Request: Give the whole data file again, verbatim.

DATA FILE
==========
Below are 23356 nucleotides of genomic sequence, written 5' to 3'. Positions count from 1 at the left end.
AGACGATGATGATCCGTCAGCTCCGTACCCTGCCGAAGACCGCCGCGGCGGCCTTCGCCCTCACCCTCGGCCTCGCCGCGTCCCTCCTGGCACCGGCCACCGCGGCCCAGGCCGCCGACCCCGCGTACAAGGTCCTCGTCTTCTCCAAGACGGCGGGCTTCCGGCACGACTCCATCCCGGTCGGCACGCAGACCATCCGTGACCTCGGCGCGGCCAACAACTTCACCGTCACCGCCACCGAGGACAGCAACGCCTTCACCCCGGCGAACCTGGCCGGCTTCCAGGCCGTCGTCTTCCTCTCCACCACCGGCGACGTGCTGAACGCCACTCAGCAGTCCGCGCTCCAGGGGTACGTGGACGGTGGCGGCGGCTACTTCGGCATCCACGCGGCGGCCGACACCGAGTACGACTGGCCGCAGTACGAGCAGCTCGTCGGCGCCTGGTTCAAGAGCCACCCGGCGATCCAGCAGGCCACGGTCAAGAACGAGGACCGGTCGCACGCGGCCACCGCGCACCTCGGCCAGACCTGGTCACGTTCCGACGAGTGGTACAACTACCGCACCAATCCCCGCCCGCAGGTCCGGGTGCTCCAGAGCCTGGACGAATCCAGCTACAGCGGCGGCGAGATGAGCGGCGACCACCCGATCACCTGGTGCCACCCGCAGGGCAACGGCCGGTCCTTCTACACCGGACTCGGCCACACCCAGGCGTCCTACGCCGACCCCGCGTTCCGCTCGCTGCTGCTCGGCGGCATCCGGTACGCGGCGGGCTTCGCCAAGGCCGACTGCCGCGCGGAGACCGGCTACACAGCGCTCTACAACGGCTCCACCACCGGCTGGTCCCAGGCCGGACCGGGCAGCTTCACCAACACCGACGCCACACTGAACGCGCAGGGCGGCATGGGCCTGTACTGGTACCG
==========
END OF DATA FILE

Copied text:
Below are 23356 nucleotides of genomic sequence, written 5' to 3'. Positions count from 1 at the left end.
AGACGATGATGATCCGTCAGCTCCGTACCCTGCCGAAGACCGCCGCGGCGGCCTTCGCCCTCACCCTCGGCCTCGCCGCGTCCCTCCTGGCACCGGCCACCGCGGCCCAGGCCGCCGACCCCGCGTACAAGGTCCTCGTCTTCTCCAAGACGGCGGGCTTCCGGCACGACTCCATCCCGGTCGGCACGCAGACCATCCGTGACCTCGGCGCGGCCAACAACTTCACCGTCACCGCCACCGAGGACAGCAACGCCTTCACCCCGGCGAACCTGGCCGGCTTCCAGGCCGTCGTCTTCCTCTCCACCACCGGCGACGTGCTGAACGCCACTCAGCAGTCCGCGCTCCAGGGGTACGTGGACGGTGGCGGCGGCTACTTCGGCATCCACGCGGCGGCCGACACCGAGTACGACTGGCCGCAGTACGAGCAGCTCGTCGGCGCCTGGTTCAAGAGCCACCCGGCGATCCAGCAGGCCACGGTCAAGAACGAGGACCGGTCGCACGCGGCCACCGCGCACCTCGGCCAGACCTGGTCACGTTCCGACGAGTGGTACAACTACCGCACCAATCCCCGCCCGCAGGTCCGGGTGCTCCAGAGCCTGGACGAATCCAGCTACAGCGGCGGCGAGATGAGCGGCGACCACCCGATCACCTGGTGCCACCCGCAGGGCAACGGCCGGTCCTTCTACACCGGACTCGGCCACACCCAGGCGTCCTACGCCGACCCCGCGTTCCGCTCGCTGCTGCTCGGCGGCATCCGGTACGCGGCGGGCTTCGCCAAGGCCGACTGCCGCGCGGAGACCGGCTACACAGCGCTCTACAACGGCTCCACCACCGGCTGGTCCCAGGCCGGACCGGGCAGCTTCACCAACACCGACGCCACACTGAACGCGCAGGGCGGCATGGGCCTGTACTGGTACCG